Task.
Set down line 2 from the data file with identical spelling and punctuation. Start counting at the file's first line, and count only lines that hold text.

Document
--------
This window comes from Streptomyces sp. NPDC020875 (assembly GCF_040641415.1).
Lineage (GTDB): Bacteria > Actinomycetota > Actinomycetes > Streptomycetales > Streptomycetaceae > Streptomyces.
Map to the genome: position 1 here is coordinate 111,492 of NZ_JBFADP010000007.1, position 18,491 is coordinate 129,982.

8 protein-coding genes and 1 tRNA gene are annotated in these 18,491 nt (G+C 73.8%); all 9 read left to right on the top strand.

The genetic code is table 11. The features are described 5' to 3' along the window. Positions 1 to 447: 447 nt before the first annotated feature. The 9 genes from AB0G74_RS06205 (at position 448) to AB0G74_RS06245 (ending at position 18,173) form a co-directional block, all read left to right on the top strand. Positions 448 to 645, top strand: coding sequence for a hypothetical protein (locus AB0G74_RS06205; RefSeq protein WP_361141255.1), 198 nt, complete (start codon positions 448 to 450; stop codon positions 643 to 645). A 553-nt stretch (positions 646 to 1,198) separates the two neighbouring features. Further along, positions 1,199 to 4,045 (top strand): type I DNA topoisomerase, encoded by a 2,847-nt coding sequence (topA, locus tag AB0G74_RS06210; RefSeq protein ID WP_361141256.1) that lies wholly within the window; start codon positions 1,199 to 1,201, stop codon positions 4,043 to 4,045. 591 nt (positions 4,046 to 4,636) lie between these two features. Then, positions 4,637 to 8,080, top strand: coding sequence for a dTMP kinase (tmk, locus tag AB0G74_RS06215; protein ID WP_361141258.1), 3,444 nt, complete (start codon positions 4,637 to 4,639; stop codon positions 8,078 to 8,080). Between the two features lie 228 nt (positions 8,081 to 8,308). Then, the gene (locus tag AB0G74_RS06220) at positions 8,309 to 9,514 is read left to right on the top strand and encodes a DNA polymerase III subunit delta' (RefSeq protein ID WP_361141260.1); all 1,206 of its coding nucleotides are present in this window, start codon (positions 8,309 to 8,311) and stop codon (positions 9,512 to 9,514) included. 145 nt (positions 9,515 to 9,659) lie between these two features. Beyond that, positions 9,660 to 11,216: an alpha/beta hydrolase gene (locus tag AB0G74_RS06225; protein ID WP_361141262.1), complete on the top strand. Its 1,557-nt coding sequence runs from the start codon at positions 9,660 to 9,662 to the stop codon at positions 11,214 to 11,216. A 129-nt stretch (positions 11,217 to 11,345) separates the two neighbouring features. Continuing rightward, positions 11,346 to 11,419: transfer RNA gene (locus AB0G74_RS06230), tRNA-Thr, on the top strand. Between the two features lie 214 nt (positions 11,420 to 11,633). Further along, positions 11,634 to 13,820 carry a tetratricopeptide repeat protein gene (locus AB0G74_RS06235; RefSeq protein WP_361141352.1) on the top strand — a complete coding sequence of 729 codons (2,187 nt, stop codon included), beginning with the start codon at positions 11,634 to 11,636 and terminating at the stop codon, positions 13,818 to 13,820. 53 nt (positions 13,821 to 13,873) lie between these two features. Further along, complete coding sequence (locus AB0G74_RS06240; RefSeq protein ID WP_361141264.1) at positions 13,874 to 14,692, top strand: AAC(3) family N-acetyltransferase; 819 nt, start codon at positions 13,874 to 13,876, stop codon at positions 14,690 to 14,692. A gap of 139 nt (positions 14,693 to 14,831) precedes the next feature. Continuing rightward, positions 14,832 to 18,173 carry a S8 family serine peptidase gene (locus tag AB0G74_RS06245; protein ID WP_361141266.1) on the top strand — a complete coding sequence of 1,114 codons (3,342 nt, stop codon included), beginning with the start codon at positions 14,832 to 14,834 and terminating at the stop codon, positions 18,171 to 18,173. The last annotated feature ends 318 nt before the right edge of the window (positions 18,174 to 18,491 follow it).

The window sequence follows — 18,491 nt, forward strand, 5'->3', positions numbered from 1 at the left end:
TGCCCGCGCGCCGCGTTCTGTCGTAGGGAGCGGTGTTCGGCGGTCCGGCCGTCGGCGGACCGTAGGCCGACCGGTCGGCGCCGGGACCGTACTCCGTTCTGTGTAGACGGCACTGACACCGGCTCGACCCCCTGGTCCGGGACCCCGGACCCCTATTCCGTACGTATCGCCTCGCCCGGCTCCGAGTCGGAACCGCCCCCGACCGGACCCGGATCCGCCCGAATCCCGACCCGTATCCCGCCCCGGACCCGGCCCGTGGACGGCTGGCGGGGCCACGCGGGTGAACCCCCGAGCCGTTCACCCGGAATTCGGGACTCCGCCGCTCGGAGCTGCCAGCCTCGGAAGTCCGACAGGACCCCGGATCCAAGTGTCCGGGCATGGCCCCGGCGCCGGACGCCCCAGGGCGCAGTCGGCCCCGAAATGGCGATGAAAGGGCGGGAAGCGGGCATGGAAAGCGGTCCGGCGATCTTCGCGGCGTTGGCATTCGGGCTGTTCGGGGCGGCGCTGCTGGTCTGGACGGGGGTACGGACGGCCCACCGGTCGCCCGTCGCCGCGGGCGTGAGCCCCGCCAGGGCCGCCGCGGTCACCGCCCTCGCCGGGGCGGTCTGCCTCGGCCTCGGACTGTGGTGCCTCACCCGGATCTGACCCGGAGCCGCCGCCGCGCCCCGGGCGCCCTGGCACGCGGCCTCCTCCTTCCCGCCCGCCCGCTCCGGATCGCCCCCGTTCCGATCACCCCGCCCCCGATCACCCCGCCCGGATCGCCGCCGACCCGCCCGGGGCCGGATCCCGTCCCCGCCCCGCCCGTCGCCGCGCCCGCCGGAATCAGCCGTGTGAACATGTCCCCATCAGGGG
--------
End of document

Lineage (GTDB): Bacteria > Actinomycetota > Actinomycetes > Streptomycetales > Streptomycetaceae > Streptomyces.